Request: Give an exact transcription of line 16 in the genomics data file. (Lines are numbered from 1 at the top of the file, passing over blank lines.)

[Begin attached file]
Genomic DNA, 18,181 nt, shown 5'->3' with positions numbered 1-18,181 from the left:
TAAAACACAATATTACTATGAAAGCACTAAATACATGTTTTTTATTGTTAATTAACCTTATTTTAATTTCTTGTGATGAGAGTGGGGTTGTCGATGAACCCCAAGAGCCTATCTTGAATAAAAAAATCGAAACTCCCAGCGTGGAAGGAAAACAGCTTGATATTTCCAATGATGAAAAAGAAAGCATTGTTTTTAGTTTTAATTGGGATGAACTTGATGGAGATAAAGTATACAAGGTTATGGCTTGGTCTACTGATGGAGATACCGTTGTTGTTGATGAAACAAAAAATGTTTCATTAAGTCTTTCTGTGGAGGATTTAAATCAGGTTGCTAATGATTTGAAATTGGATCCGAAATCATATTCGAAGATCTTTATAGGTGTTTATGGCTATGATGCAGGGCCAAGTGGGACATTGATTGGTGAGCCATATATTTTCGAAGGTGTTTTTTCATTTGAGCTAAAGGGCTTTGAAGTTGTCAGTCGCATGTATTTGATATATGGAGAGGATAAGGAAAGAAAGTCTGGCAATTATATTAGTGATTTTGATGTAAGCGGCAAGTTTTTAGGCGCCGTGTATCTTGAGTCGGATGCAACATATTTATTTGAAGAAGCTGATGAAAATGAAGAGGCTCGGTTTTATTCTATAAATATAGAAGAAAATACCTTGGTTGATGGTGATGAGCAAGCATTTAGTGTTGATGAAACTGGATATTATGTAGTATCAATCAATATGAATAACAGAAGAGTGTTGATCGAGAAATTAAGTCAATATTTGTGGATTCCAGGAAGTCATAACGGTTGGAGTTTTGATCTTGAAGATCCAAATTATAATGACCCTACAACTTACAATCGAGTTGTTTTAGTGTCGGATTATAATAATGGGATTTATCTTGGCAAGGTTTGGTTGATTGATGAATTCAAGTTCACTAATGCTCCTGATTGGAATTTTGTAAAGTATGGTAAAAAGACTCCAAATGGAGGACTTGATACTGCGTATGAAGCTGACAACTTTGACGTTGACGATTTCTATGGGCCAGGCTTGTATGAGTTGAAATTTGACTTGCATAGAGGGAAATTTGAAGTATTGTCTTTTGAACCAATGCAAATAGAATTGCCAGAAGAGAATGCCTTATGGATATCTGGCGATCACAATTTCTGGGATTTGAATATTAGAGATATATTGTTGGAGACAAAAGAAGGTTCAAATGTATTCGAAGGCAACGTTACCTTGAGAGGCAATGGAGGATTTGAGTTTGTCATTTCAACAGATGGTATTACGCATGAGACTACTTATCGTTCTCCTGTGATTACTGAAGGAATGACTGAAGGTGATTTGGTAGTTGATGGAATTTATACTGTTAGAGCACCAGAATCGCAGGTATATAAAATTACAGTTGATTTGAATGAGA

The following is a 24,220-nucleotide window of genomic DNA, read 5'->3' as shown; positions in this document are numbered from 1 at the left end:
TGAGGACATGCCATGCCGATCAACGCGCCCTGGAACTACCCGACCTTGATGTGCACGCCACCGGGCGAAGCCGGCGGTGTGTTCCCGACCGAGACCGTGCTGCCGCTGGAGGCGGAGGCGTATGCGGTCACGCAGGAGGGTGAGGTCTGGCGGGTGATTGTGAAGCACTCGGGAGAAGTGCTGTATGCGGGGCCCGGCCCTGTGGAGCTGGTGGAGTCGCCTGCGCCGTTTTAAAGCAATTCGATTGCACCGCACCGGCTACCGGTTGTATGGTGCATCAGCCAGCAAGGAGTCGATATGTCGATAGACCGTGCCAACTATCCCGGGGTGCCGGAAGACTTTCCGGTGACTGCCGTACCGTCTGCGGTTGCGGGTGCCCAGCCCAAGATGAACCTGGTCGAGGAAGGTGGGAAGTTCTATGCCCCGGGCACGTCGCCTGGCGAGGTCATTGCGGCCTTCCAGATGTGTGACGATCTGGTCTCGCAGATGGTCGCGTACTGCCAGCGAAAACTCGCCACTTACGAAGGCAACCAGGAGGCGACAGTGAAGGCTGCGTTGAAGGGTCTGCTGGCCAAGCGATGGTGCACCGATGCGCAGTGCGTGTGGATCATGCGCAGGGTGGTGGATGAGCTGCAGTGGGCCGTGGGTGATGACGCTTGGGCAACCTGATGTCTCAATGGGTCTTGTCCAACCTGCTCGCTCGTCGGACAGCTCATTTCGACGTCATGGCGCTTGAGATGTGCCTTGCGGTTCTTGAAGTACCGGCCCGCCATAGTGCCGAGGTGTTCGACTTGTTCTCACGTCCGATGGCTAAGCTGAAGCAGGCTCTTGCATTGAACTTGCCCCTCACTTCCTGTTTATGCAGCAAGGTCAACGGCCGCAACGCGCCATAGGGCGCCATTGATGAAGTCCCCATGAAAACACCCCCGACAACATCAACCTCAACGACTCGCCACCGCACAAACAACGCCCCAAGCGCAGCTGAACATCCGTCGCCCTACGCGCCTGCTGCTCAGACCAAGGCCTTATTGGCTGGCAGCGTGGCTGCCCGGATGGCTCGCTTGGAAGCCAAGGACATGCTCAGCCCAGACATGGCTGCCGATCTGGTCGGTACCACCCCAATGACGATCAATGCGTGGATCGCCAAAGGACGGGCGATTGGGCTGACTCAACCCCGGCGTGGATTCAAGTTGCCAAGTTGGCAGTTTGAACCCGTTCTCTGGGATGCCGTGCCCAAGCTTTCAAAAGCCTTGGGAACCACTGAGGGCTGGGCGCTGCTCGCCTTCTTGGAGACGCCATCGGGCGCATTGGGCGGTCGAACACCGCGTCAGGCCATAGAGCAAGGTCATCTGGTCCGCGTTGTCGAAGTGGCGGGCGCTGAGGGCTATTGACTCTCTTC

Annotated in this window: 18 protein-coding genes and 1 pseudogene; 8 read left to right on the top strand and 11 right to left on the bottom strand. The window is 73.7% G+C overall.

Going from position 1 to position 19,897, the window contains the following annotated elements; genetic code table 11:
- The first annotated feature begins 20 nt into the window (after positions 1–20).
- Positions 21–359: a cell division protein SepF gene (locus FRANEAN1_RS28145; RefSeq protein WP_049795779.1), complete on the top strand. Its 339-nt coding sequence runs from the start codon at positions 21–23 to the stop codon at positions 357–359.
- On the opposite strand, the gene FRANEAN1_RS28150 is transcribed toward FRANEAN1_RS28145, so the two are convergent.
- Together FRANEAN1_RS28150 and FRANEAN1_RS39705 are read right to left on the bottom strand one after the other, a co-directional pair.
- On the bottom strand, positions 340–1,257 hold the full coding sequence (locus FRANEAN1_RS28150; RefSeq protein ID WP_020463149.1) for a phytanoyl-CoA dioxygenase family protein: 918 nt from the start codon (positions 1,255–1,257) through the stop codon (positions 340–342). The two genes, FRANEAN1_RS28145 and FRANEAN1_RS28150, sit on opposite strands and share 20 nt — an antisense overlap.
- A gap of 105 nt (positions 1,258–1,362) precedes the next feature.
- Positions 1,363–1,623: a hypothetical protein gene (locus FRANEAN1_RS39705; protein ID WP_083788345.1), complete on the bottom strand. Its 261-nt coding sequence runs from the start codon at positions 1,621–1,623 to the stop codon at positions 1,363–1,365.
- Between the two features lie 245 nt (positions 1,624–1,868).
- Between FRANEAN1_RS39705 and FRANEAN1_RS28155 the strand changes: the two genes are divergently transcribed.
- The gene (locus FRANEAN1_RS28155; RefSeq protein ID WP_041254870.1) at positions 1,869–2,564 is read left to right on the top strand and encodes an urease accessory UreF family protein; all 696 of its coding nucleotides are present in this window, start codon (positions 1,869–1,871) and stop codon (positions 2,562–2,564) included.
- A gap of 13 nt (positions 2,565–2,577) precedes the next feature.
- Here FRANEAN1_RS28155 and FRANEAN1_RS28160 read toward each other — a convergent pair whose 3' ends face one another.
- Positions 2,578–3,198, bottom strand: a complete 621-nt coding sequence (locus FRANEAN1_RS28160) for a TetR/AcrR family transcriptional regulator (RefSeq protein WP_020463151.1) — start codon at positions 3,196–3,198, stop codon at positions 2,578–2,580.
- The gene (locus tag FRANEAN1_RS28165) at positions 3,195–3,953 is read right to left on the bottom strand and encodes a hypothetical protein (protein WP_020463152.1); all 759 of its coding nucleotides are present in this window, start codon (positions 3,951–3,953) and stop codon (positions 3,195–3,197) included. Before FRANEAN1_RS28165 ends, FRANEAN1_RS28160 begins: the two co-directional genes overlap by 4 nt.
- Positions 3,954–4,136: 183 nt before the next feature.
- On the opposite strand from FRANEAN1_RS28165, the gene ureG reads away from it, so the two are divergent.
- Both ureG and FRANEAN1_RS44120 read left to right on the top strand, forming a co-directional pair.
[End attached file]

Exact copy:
- The gene (locus FRANEAN1_RS28155; RefSeq protein ID WP_041254870.1) at positions 1,869–2,564 is read left to right on the top strand and encodes an urease accessory UreF family protein; all 696 of its coding nucleotides are present in this window, start codon (positions 1,869–1,871) and stop codon (positions 2,562–2,564) included.